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  #1  
Old 11-22-2019, 03:03 PM
Wsoxmike59 Wsoxmike59 is online now
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Default Happy Birthday Rich McKinney

Wishing a Happy Birthday to former Sox Infielder Rich McKinney who turns 73 today. I remember he was a young good looking prospect who won Opening Day 1971 (Home) for the Sox with a clutch game winning (now called walk off grrrrr) pinch hit in the bottom of the 9th to defeat the defending West Division Champion Minnesota Twins.

https://www.retrosheet.org/boxesetc/...090CHA1971.htm

PS: I also remember he was dealt to the Yankees after the 71 season for Stan Bahnsen Who was our #2 Starter behind Wilbur Wood for a few seasons. So that trade worked out quite well for the Sox.
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Old 11-22-2019, 03:27 PM
LITTLE NELL LITTLE NELL is online now
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Originally Posted by Wsoxmike59 View Post
Wishing a Happy Birthday to former Sox Infielder Rich McKinney who turns 73 today. I remember he was a young good looking prospect who won Opening Day 1971 (Home) for the Sox with a clutch game winning (now called walk off grrrrr) pinch hit in the bottom of the 9th to defeat the defending West Division Champion Minnesota Twins.

https://www.retrosheet.org/boxesetc/...090CHA1971.htm

PS: I also remember he was dealt to the Yankees after the ‘71 season for Stan Bahnsen Who was our #2 Starter behind Wilbur Wood for a few seasons. So that trade worked out quite well for the Sox.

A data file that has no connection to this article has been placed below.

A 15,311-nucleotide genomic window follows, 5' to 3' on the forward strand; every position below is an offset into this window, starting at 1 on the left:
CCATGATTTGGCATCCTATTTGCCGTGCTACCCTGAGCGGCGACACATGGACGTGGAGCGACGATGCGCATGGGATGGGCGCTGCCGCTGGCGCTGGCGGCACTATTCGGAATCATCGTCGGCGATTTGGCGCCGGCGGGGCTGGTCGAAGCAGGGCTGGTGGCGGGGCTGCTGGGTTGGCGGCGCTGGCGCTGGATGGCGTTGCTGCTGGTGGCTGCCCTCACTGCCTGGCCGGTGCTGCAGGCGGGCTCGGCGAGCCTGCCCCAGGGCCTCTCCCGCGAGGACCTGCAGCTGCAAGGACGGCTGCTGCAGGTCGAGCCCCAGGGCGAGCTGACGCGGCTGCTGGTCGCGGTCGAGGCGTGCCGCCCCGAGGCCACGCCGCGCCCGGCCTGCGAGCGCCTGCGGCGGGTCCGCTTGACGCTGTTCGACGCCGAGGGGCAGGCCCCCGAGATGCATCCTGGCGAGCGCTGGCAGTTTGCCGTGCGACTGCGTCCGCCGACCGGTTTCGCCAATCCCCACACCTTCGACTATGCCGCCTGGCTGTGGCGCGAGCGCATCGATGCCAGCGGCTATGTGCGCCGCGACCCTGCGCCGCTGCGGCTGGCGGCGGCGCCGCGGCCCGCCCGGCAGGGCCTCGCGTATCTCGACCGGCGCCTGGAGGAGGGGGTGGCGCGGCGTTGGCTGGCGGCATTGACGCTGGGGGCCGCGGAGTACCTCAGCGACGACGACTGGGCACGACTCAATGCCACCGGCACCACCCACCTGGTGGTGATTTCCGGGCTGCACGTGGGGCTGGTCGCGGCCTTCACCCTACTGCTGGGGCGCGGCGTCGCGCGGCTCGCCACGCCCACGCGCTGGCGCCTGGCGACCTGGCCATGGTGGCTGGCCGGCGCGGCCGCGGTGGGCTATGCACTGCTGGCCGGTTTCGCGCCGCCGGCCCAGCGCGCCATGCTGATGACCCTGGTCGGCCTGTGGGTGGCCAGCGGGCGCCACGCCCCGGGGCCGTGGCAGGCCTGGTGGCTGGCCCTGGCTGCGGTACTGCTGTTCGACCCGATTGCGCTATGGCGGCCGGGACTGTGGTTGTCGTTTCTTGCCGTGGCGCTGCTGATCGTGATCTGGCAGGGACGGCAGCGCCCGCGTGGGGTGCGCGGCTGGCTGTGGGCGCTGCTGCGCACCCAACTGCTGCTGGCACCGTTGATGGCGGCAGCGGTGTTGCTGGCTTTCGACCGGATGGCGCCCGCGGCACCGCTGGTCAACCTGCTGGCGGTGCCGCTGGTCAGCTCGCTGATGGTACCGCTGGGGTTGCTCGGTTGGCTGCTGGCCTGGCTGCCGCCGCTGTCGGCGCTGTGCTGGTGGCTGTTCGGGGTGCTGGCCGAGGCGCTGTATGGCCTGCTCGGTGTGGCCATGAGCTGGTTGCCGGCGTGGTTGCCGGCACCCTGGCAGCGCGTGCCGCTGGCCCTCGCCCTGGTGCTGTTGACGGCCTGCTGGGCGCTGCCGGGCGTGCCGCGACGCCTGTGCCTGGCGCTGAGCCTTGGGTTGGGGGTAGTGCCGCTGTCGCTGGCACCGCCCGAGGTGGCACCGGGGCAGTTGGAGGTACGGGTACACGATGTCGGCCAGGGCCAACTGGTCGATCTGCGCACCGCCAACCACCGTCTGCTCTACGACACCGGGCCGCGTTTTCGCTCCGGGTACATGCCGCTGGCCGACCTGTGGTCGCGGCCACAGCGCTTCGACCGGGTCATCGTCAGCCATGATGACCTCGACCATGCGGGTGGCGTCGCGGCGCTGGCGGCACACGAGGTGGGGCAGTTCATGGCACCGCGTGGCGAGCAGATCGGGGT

Remember well, after the horrible 56-106 1970 season in which they only drew 495,000 fans for the year, they came home after a doubleheader sweep of the A's in Oakland and almost 44,000 showed up at Comiskey on a beautiful spring day to root them on to victory. They made a great turn-about in 1971 and went on to a 79-83 season, an improvement of 23 games. In 1972 the Sox traded Tommy John to the Dodgers for Dick Allen and the Sox and A's had a great race for the division title which the Sox might have won if Bill Melton hadn't sustained a bad back injury IIRC in June and was out for the rest of the season, still in 2 short years the Sox went from the worst team in MLB to pennant contenders, pretty amazing.
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Last edited by LITTLE NELL; 11-22-2019 at 03:39 PM.
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Old 11-22-2019, 04:21 PM
TDog TDog is offline
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I remember that game well, remember Morales going into third before the hit. It was Good Friday, spring break for Munster schools. I listened to the White Sox beat the A's in a scheduled opening day doubleheader (there was no television from Oakland in the early 1970s,), and with the new uniforms, Bee Bee Rickard running out onto the field wearing a big red No. 9 and the exciting home opening win against the team that beat them 12-0 in the 1970 opener, things felt different. As it turned out, the White Sox lost the next seven, struggled until late in the season when they started playing well enough to finish with 79 wins. And the next year would be the funnest baseball season before I moved west.
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Old 11-22-2019, 05:14 PM
LITTLE NELL LITTLE NELL is online now